Plastics processors understand well that plastics, whether petroleum-based or bio-based, are valuable materials for which a host of end-of-life options have been developed. Re-use and recycling routes are in place for petroleum-based polymers such as PET, PE, PVC and EPS, with energy recovery through combustion serving as the ultimate solution.
Non-degradable biobased materials currently also are incinerated, as robust recycling options are lacking for these plastics. However, it was long thought that the best way to dispose of bio-based, degradable plastics - polylactic acid (PLA) being a good example - was to allow them to degrade in the environment, thus avoiding the waste and pollution problems associated with conventional polymers. Gradually, however, it is starting to be recognized that disposing of all biodegradable polymers through industrial composting is by no means always the most efficient end-of-life choice. New options are now slowly appearing.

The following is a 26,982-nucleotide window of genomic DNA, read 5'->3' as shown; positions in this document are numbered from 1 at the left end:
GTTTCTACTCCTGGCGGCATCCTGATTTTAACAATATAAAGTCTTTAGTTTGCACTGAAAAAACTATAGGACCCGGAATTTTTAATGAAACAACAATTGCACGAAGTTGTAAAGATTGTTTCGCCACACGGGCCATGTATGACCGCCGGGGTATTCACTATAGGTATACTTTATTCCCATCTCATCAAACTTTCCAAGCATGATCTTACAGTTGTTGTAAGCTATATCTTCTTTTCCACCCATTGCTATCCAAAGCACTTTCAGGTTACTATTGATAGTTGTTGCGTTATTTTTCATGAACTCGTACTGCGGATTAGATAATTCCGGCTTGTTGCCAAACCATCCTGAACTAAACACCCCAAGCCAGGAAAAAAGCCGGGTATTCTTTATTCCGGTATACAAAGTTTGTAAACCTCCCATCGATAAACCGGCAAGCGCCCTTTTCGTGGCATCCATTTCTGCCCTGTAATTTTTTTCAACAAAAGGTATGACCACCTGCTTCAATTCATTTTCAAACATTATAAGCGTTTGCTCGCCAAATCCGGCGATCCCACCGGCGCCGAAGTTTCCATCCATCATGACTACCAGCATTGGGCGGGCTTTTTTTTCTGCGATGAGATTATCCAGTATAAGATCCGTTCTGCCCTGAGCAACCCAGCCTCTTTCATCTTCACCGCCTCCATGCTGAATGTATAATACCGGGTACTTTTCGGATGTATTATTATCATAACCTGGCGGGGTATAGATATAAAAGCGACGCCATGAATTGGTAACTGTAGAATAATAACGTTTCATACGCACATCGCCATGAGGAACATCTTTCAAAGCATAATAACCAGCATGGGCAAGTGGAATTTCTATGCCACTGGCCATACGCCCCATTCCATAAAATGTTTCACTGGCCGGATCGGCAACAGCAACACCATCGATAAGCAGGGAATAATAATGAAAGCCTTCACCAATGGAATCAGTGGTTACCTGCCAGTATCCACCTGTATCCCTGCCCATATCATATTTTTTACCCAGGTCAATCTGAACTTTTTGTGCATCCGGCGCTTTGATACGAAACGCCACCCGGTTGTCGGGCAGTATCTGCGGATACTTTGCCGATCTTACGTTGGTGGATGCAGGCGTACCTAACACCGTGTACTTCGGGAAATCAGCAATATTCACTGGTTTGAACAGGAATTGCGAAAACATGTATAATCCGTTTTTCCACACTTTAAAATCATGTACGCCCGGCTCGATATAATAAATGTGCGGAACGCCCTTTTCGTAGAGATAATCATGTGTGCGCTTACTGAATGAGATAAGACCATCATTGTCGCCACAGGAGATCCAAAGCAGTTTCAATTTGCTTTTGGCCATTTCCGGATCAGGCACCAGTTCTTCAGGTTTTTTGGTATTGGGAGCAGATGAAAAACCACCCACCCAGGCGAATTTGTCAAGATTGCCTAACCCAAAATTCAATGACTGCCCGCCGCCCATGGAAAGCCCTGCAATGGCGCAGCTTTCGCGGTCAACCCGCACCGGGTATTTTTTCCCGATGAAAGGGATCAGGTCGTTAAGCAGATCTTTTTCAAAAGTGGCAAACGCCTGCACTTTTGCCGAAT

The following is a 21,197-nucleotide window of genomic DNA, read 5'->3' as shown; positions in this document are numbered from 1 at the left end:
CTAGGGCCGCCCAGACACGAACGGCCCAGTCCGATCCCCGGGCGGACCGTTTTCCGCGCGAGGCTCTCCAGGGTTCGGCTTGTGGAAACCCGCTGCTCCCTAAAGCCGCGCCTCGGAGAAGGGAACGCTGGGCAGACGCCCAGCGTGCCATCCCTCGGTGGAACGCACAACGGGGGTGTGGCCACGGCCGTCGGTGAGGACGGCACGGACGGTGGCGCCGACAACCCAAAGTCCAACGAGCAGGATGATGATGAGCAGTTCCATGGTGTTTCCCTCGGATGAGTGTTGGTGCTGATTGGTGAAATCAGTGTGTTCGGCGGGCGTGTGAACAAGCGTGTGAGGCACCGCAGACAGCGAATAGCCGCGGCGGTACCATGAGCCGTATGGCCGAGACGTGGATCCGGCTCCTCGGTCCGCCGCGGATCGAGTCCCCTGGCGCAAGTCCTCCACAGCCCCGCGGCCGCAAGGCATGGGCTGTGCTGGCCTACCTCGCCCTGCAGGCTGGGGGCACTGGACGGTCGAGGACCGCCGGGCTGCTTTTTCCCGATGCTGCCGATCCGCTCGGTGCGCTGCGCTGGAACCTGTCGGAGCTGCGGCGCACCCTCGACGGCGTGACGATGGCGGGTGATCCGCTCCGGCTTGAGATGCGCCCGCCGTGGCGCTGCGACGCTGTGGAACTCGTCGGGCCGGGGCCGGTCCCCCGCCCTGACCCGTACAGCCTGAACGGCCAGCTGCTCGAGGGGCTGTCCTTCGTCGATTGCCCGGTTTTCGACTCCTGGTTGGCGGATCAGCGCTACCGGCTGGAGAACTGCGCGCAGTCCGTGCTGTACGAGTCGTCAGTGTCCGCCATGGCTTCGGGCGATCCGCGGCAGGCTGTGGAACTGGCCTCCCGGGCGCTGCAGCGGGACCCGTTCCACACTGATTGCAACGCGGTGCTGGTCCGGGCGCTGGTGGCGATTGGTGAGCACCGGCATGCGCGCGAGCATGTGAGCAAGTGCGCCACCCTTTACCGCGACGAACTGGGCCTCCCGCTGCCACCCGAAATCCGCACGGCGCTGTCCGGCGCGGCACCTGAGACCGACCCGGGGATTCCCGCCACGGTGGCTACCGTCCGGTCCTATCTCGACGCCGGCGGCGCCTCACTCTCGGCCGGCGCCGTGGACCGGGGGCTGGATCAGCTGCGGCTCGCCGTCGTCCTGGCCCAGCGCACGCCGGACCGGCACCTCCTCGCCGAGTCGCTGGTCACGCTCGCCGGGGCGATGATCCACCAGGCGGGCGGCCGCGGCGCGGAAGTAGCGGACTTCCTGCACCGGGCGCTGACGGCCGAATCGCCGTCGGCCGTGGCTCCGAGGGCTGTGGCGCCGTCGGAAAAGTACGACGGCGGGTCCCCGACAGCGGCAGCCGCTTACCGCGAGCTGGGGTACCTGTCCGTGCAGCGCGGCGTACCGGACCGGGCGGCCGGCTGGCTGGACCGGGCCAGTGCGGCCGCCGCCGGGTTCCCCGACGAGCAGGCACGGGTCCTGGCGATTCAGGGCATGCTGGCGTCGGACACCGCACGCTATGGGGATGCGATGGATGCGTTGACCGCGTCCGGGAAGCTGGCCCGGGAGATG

Galactic, a Belgian company specialized in the production of lactates and lactic acid mainly from sugar beets, is among those researching better avenues for the disposal of post-consumer PLA plastic waste. The company has a vested interest in the disposal issues surrounding PLA: in 2007, together with Total Petrochemicals, it established a joint venture called Futerro that aimed to develop a clean and competitive technology for the production of PLA. The lactic acid is sourced from Galactic, while the polymerization technology required is contributed by Total Petrochemicals. Today, Futerro produces a family of second-generation PLAs for applications ranging from disposables and packaging to carpeting and electronics.